Mama Bird

They’re gone–today. The last two of my children, twins, have left home for college. I have known my youngest boys would grow up and move out for eighteen and a half years. As a concept, it is nothing new. It is not a surprise. But now that it has happened, it feels distinctly new and very much like a surprise.

I have more tools available to cope with this transition than my great-grandmother, my grandmother–even my mother. The internet is full of empty nest resources: blogs, books, and interviews bursting with mother birds detailing their new careers, new husbands, new pets, or new haircuts–things to fill the void. None of it resonates. I don’t want a new career or to leave my husband. I don’t want to get another dog and I don’t want to get bangs.

The plethora of empty nest tools don’t seem useful because I believe I am in shock. I knew, as a concept, that I wouldn’t be hand-washing baby bottles forever, that the children wouldn’t be un-trainable on the potty forever, that I wouldn’t be making sure they didn’t eat sand in the sandbox forever, that I wouldn’t be driving from baseball game to lacrosse game to basketball practice to theater rehearsal–forever. But it damned well seemed like it.

The societal expectation is that I should either be sad, hiding in a corner with a blanket or ecstatically happy, planning a trip around the world. This is so American, as is the phrase, “empty nester.” Since I am an American, I should feel right at home. What I feel is a something I don’t yet have a name for, a something that is describable only as an absence. What will my empty nest be filled with, this new hole punched in the Universe of time? What will I do with our old four-bedroom farmhouse that held generations of children, its rock-dotted lawn which in its one hundred and fifty year history supported horses, dairy cows, and crops of strawberries? This is what I ask myself. Other people ask me too. They ask, because I have a track record of being prepared for everything and having an outfit to match.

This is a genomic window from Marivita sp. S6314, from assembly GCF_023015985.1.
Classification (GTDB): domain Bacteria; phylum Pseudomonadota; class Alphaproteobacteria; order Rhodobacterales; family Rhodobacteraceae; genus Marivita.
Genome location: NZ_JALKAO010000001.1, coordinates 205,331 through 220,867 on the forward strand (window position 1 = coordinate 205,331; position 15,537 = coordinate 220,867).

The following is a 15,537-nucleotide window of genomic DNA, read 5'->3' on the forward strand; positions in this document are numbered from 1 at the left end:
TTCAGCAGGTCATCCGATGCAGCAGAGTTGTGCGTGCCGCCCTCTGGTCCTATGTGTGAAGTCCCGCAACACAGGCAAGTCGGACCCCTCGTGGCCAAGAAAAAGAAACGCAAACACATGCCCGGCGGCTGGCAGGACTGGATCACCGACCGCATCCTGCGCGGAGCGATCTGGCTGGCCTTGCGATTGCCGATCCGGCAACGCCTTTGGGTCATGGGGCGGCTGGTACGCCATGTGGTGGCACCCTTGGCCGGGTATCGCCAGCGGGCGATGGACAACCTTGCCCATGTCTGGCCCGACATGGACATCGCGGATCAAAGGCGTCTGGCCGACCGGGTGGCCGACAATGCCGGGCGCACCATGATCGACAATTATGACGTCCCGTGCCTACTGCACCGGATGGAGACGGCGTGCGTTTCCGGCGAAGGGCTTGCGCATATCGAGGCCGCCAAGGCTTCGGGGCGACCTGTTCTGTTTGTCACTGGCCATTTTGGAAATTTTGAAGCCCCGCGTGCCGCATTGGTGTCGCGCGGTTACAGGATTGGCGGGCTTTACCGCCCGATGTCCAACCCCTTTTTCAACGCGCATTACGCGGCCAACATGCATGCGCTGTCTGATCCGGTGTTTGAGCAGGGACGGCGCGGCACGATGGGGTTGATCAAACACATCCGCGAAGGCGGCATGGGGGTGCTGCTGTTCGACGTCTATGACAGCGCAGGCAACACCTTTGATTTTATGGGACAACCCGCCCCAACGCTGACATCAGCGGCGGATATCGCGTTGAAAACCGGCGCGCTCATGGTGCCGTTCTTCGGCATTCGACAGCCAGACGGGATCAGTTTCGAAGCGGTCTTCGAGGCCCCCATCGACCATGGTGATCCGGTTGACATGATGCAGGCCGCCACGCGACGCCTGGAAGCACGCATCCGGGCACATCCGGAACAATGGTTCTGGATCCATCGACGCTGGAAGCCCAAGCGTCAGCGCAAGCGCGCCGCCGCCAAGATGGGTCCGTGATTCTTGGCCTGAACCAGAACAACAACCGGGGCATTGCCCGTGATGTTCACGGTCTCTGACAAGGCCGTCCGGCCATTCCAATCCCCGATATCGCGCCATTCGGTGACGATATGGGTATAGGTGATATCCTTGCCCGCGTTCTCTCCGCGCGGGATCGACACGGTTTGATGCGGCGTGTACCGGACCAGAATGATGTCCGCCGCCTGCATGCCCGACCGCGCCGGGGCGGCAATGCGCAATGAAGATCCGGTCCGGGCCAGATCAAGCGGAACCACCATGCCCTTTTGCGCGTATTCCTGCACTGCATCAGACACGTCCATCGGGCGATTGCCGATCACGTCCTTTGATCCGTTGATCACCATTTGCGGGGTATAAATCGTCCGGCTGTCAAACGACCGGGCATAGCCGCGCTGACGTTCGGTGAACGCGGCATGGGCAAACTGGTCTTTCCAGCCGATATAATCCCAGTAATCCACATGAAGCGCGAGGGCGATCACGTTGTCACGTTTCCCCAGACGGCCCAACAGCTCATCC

Throughout the summer when anyone from my in-laws to relative strangers at yoga class asked how I would fill my time and home once Spencer and Parker left, I shrugged, an unsatisfying gesture that encapsulated my inner turmoil. How could I say that my brain was frantically sifting through solutions to distract myself from their impending absence? I filled the final weeks before dormitory move-in imagining a myriad of solutions. Like turning our back yard into a peony farm, a pear farm, or an art installation comprised of large circles cut into the soil filled with different varieties of moss. I entertained myself with obvious farm names: “Empty Nest Peonies,” “Empty Nest Pears,” and “Oh My God, I’ve Gone Insane and Planted Large Circles of Moss Because My Children Have Moved Out and I Don’t Know Who I Am Anymore.” (The website would be simply, “The Empty Nest Garden.) One particularly bright August morning, after three iced-coffees, I considered opening a bakery selling only Bundt cakes covered in chocolate drizzle. (“Cake Hole.”)

I am not prone to drama. I am prone to planning. But, after raising three sons over twenty-three years, I am also prone to be a little tired. As quickly as the peonies, pears, moss, and cakes hatched, I kicked those empty ideas out of the nest. For the first time in my life, I have no plan. I am a mama bird without eggs, living in a nest un-feathered.

With the arrival of a baby there are, if you are lucky, baby showers and special maternity clothes and at least one person, your mother or a very close friend, who looks past all the baby brouhaha, a very astute person, who looks you deep in the eye, and addresses your unspoken fear and uncertainty by announcing that everything is going to be OK. That yes, the baby (or babies) is going to change things but you’re made of strong stuff and you’ve GOT THIS. Oh, how I loved my cousin taking one look at my exhausted face after birthing the twins and kicking each and every member of our well-wishing, celebratory family out of my hospital room. I recall with great appreciation the comment from our pediatrician at the first post-hospital check-up, “You’re doing a great job!” I glowed. I could really use a version of these now.